We checked into the Hyatt Regency in downtown Atlanta late on a Thursday evening. Because of the time I expected the hotel to be quiet and the check-in process to be quick and easy. The check-in went smoothly but the hotel lobby looked as if it was hosting its own party. The entire lobby was packed with guests, the hotel’s restaurant Sway was closed but the bar Twenty-Two Stories was full of chatty businessmen, dancers and Atlanta natives.

The hotel had a large open concept with four elevators that looked as if they came right out of the movie, Willy Wonka and the Chocolate Factory. The all glass elevator allowed us to watch the people in the lobby get smaller as we ventured up to the 19th floor.

Of course room service was available for us in the morning, as we tend to cozy up in our beds in the morning rather than get dressed up to dine in the restaurant downstairs. The menu from Sway was filled with Southern comfort food. Grits, a Georgia delicacy I had never tried, along with Georgia Peach yogurt parfaits, cornbread, warm biscuits and gravy were all potential options for our morning feast. Of course we did not try everything in one meal but eventually we got around to tasting every bit of the South that we could.

"Margaret Mitchell House"

Margaret Mitchell House, Atlanta, Georgia

Discovering Atlanta, Georgia
We had hoped to visit the historic Sweet Auburn Village but our cab driver accidentally dropped us off at the opposite side of town. Being the spontaneous women that we are, we decided to walk around the area for a bit, that small walk turned into a 3-mile trek back to our hotel. If the hot sun and humidity is something you can handle throughout the day it is completely worth venturing through downtown and midtown Atlanta. We saw almost ever nook and cranny of the Atlanta streets that one would completely miss by catching a cab. Historic treasures such as the Georgian Hotel, Fox Theatre and the Margaret Mitchell House (the place Gone with the Wind was written) were just some of the old Victorian buildings that were hidden by modern-day skyscrapers.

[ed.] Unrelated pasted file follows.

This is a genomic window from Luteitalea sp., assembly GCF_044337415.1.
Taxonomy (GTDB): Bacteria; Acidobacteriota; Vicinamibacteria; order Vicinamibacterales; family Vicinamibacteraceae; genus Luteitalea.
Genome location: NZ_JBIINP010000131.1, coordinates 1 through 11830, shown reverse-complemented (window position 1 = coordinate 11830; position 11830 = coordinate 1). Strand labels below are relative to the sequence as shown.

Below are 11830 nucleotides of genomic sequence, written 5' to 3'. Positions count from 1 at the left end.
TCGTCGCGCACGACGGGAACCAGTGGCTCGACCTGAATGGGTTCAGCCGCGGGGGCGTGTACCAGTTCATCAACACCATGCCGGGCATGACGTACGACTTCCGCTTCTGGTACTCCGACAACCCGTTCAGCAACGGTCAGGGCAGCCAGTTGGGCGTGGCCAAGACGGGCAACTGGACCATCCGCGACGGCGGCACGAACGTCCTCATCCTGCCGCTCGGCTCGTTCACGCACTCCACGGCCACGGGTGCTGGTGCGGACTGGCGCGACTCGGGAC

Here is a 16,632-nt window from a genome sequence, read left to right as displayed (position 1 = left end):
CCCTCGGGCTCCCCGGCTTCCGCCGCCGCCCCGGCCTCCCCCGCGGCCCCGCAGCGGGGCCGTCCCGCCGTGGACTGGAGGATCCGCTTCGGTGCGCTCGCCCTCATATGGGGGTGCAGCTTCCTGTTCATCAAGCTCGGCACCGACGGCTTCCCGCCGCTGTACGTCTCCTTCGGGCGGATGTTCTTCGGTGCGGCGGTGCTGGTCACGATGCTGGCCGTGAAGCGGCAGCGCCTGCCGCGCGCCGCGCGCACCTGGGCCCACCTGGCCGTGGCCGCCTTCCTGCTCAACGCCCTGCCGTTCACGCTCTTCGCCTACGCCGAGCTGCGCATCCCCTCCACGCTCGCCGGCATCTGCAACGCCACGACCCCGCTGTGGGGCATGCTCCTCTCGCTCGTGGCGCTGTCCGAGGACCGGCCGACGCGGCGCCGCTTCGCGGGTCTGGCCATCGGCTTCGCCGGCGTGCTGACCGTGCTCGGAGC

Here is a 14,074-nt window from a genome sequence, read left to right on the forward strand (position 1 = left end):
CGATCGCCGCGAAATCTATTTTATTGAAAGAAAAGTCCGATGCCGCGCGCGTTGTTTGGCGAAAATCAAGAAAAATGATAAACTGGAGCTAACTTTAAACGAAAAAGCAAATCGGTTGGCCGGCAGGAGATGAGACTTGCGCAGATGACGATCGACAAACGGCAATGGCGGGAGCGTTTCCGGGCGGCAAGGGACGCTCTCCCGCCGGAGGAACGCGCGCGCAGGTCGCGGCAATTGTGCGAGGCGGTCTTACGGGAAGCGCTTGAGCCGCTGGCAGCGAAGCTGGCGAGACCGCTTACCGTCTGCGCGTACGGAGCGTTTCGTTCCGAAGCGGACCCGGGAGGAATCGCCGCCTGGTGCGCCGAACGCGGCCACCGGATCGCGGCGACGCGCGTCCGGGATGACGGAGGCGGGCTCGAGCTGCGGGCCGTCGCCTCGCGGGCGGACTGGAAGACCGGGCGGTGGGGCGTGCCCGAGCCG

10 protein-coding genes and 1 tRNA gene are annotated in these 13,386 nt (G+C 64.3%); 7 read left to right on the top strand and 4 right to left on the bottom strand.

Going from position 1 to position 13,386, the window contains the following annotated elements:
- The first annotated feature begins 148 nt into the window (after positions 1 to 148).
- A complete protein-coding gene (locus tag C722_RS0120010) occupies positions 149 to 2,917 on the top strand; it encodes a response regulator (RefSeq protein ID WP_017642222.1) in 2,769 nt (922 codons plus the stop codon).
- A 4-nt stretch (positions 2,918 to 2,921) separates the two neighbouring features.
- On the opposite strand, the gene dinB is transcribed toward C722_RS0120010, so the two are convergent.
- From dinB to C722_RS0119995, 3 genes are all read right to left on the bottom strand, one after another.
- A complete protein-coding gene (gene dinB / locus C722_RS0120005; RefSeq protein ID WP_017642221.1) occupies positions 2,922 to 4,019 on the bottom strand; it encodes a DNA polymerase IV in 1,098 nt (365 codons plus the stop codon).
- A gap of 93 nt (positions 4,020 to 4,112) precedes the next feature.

"Coca Cola" Atlanta, Georgia

Coca Cola Factory in Atlanta, Georgia

Atlanta Southern comfort

After our hike through downtown, the only energy we had left was used to walk across the street to a five-star restaurant where we could rest our feet. White Oak Kitchen & Cocktails, located on Peachtree St., is a gourmet Southern Comfort restaurant. The atmosphere is that of a rustic yet classy Southern home. We dined on braised beef, homemade tomato soup and warm whole-grain bread for our appetizer. Since we were celebrating Mother’s Day, my wonderful mother decided to treat herself to a Filet Mignon steak, which was perfectly cooked and full of savory flavors. A side of mashed sweet potatoes was served in a small cast-iron skillet along with her meal. I ordered the baked chicken, which was yet again perfectly cooked and full of sweet Southern flavor.

CNN Newsroom